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Behavior Modification

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Sunday, February 23, 2020

Aristotle once said; “We are what we repeatedly do. Excellence, then, is not an act, but a habit.” Changing our behavior to be excellent takes time and discipline. It is definitely worth all of the energy that we put into it! Never undervalue yourself by settling for bad behavior.

As a teacher, I’ve often worked on behavior modification plans for students when it comes to disruptive or hurtful behavior. Some students are very creative when it comes to wasting time and not getting their work done. Clearly, they see no value in the lessons that I’m trying to teach them.

Sometimes, I have needed behavior modification when it comes to my eating and exercising. My actions prove that I do not see the full value of drinking my 9 glasses of water each day, or going for a swim or longer walk.
Here is my plan for making a change:
Keep it simple. Habit change is not that complicated, but it isn’t easy. It takes focus and discipline.
Do just one habit at a time. I changed my water intake first. I went from drinking 4 glasses of water to five, then six, and now I drink nine a day.
Start small. Changing your life one habit at a time is doable if you don’t overwhelm yourself. Life can get complicated when you least expect it.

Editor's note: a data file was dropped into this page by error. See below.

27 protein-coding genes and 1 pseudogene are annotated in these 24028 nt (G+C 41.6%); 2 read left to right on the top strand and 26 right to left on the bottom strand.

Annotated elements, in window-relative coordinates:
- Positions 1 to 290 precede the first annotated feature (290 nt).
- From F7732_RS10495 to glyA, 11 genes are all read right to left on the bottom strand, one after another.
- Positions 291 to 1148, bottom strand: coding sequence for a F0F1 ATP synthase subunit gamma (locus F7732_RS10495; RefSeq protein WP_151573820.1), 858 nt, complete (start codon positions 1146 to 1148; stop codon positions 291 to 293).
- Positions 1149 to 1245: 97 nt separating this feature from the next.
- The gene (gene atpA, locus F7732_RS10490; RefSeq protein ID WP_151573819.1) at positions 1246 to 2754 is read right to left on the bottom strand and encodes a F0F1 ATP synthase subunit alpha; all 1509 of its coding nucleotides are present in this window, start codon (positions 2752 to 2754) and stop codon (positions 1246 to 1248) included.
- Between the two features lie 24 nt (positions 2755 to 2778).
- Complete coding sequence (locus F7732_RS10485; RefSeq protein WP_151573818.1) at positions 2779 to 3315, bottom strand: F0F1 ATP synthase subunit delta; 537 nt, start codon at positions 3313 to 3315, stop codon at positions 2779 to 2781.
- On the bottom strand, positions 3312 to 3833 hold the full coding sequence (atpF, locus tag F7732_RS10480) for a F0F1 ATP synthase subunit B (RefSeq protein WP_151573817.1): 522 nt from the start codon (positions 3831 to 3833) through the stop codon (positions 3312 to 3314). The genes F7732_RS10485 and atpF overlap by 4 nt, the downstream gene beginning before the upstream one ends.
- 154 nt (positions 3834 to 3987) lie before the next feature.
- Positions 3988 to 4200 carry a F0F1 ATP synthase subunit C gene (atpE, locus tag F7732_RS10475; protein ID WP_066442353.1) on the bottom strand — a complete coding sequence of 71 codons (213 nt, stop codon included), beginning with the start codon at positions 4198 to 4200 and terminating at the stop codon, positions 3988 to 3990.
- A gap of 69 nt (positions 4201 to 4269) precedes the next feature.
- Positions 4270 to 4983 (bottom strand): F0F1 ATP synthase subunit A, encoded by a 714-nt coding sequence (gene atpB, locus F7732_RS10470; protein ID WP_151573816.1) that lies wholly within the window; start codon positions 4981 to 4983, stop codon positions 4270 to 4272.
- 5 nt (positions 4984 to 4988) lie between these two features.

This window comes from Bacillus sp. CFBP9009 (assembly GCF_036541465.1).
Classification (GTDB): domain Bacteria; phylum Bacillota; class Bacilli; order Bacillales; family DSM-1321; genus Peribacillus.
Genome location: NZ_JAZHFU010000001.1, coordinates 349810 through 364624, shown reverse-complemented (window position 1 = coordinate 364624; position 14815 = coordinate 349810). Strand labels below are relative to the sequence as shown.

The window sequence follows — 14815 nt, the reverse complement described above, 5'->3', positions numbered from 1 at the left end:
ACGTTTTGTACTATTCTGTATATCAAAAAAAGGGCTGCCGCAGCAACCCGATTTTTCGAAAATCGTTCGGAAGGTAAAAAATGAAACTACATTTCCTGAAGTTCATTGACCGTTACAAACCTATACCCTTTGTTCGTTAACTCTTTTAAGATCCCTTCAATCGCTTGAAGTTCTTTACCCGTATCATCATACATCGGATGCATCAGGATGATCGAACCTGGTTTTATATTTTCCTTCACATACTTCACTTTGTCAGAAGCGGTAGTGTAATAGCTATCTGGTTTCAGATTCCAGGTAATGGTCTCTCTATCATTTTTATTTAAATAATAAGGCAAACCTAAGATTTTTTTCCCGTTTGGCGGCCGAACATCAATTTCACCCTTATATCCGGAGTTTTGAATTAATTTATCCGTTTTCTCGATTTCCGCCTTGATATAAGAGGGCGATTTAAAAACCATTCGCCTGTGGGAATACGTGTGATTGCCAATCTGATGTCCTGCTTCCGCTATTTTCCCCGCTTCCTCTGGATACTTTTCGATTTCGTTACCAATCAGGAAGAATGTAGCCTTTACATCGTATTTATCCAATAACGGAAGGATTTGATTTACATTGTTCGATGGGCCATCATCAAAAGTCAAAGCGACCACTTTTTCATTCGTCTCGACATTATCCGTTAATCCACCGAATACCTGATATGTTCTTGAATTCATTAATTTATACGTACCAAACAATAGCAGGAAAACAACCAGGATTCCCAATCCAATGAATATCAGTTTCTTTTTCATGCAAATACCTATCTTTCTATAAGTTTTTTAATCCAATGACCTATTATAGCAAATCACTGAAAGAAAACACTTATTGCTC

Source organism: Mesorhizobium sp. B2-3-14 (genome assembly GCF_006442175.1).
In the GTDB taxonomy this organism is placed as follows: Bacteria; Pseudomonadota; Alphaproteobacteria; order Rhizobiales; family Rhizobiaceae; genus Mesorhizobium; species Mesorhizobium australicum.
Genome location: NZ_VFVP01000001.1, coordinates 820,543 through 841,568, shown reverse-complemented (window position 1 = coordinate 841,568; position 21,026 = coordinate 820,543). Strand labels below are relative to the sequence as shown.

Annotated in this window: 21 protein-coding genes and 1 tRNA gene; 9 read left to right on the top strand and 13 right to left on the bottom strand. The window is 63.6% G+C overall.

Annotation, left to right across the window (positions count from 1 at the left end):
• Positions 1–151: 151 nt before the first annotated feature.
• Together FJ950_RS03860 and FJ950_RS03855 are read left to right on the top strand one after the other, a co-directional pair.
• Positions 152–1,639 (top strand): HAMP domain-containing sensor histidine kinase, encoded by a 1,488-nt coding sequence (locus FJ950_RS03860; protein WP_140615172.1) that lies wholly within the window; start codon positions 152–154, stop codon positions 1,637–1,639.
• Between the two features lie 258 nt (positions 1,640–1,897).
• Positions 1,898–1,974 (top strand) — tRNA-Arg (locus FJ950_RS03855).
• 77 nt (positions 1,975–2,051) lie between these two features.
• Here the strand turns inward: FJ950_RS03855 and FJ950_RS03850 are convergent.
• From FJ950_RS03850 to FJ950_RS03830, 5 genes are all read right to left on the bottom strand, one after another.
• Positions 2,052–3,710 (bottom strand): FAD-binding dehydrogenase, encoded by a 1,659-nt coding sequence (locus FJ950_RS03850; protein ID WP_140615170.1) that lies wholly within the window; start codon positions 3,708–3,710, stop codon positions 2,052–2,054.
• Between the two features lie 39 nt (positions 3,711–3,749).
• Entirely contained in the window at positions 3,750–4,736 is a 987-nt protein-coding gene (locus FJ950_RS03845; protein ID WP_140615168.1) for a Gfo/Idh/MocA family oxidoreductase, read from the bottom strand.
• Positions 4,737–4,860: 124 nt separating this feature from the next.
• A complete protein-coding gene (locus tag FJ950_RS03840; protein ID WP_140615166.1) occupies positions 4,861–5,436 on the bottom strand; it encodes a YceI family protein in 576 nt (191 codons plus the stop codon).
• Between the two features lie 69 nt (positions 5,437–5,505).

Do a 30-day Challenge. The Spark Challenges are great for that! I always have nutrition and a fitness challenge going at the same time. For a chance to become part of your life, you have to continue it for over a month. The 30-day challenges are a great start!
Write it down. Write a blog or just a sentence about your progress. I also write something about the weather each day because I find that I walk more on sunny warm days than I do on cold, snowy days.
Make a plan and let others know your plan. Most people will have a lot of respect for the fact that you are trying to make a positive change. There will be those who mock you, but they may privately envy you for the way that you have improved your life.
Know your motivations, and be sure they're strong. My family is my motivation. I want to spend more time with my kids and grandkids running, hiking, kayaking and moving. I want to be a great example of how to control Type 2 Diabetes, rather than have T2D control me!
Believe in the fact that you can change. Respect your choice to change your behavior. One day, you will be celebrating the changes that have come to your life!
I am not who I used to be, but I’m also not who I am becoming.

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